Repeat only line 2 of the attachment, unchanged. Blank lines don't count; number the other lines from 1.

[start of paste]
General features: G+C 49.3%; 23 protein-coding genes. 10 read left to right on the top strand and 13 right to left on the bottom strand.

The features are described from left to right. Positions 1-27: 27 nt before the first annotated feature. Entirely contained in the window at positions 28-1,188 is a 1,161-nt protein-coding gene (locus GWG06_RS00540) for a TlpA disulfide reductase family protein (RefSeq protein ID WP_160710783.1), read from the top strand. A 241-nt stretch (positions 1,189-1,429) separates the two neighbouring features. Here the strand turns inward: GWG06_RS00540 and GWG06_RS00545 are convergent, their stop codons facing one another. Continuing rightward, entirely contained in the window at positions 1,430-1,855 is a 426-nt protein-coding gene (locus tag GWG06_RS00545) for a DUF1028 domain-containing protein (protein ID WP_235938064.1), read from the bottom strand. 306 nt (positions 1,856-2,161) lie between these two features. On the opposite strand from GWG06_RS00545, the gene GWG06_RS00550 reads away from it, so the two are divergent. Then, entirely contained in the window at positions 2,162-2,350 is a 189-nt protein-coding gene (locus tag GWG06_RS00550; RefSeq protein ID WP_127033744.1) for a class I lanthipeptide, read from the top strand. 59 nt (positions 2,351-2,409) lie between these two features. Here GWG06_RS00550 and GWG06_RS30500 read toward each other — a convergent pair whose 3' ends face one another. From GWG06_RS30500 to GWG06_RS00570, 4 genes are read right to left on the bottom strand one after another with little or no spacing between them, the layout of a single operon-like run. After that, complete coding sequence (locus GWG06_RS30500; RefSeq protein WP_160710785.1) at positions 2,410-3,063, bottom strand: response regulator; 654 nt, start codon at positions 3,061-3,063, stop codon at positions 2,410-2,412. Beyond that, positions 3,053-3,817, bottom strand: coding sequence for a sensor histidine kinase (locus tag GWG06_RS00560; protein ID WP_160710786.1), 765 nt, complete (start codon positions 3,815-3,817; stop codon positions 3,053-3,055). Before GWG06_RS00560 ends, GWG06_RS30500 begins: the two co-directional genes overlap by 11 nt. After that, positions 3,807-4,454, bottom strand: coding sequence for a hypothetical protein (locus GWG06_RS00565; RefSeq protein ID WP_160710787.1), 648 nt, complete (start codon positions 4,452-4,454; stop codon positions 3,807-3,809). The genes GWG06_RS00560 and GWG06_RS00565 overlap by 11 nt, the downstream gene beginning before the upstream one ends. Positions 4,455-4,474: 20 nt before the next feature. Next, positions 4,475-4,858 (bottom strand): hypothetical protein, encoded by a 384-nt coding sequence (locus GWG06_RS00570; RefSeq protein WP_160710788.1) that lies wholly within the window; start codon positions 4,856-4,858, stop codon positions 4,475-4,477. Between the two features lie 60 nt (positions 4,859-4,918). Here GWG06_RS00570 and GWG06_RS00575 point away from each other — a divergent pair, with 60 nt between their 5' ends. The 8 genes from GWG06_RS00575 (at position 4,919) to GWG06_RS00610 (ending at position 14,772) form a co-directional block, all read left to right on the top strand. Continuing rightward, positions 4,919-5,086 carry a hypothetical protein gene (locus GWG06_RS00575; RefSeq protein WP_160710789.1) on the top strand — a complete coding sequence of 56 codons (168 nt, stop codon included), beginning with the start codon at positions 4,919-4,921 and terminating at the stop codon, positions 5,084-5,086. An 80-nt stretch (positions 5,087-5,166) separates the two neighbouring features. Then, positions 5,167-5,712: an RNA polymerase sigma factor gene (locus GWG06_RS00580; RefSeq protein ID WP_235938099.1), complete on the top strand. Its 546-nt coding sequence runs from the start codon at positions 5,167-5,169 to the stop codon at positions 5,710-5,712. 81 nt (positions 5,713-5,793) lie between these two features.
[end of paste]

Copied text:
The features are described from left to right. Positions 1-27: 27 nt before the first annotated feature. Entirely contained in the window at positions 28-1,188 is a 1,161-nt protein-coding gene (locus GWG06_RS00540) for a TlpA disulfide reductase family protein (RefSeq protein ID WP_160710783.1), read from the top strand. A 241-nt stretch (positions 1,189-1,429) separates the two neighbouring features. Here the strand turns inward: GWG06_RS00540 and GWG06_RS00545 are convergent, their stop codons facing one another. Continuing rightward, entirely contained in the window at positions 1,430-1,855 is a 426-nt protein-coding gene (locus tag GWG06_RS00545) for a DUF1028 domain-containing protein (protein ID WP_235938064.1), read from the bottom strand. 306 nt (positions 1,856-2,161) lie between these two features. On the opposite strand from GWG06_RS00545, the gene GWG06_RS00550 reads away from it, so the two are divergent. Then, entirely contained in the window at positions 2,162-2,350 is a 189-nt protein-coding gene (locus tag GWG06_RS00550; RefSeq protein ID WP_127033744.1) for a class I lanthipeptide, read from the top strand. 59 nt (positions 2,351-2,409) lie between these two features. Here GWG06_RS00550 and GWG06_RS30500 read toward each other — a convergent pair whose 3' ends face one another. From GWG06_RS30500 to GWG06_RS00570, 4 genes are read right to left on the bottom strand one after another with little or no spacing between them, the layout of a single operon-like run. After that, complete coding sequence (locus GWG06_RS30500; RefSeq protein WP_160710785.1) at positions 2,410-3,063, bottom strand: response regulator; 654 nt, start codon at positions 3,061-3,063, stop codon at positions 2,410-2,412. Beyond that, positions 3,053-3,817, bottom strand: coding sequence for a sensor histidine kinase (locus tag GWG06_RS00560; protein ID WP_160710786.1), 765 nt, complete (start codon positions 3,815-3,817; stop codon positions 3,053-3,055). Before GWG06_RS00560 ends, GWG06_RS30500 begins: the two co-directional genes overlap by 11 nt. After that, positions 3,807-4,454, bottom strand: coding sequence for a hypothetical protein (locus GWG06_RS00565; RefSeq protein ID WP_160710787.1), 648 nt, complete (start codon positions 4,452-4,454; stop codon positions 3,807-3,809). The genes GWG06_RS00560 and GWG06_RS00565 overlap by 11 nt, the downstream gene beginning before the upstream one ends. Positions 4,455-4,474: 20 nt before the next feature. Next, positions 4,475-4,858 (bottom strand): hypothetical protein, encoded by a 384-nt coding sequence (locus GWG06_RS00570; RefSeq protein WP_160710788.1) that lies wholly within the window; start codon positions 4,856-4,858, stop codon positions 4,475-4,477. Between the two features lie 60 nt (positions 4,859-4,918). Here GWG06_RS00570 and GWG06_RS00575 point away from each other — a divergent pair, with 60 nt between their 5' ends. The 8 genes from GWG06_RS00575 (at position 4,919) to GWG06_RS00610 (ending at position 14,772) form a co-directional block, all read left to right on the top strand. Continuing rightward, positions 4,919-5,086 carry a hypothetical protein gene (locus GWG06_RS00575; RefSeq protein WP_160710789.1) on the top strand — a complete coding sequence of 56 codons (168 nt, stop codon included), beginning with the start codon at positions 4,919-4,921 and terminating at the stop codon, positions 5,084-5,086. An 80-nt stretch (positions 5,087-5,166) separates the two neighbouring features. Then, positions 5,167-5,712: an RNA polymerase sigma factor gene (locus GWG06_RS00580; RefSeq protein ID WP_235938099.1), complete on the top strand. Its 546-nt coding sequence runs from the start codon at positions 5,167-5,169 to the stop codon at positions 5,710-5,712. 81 nt (positions 5,713-5,793) lie between these two features.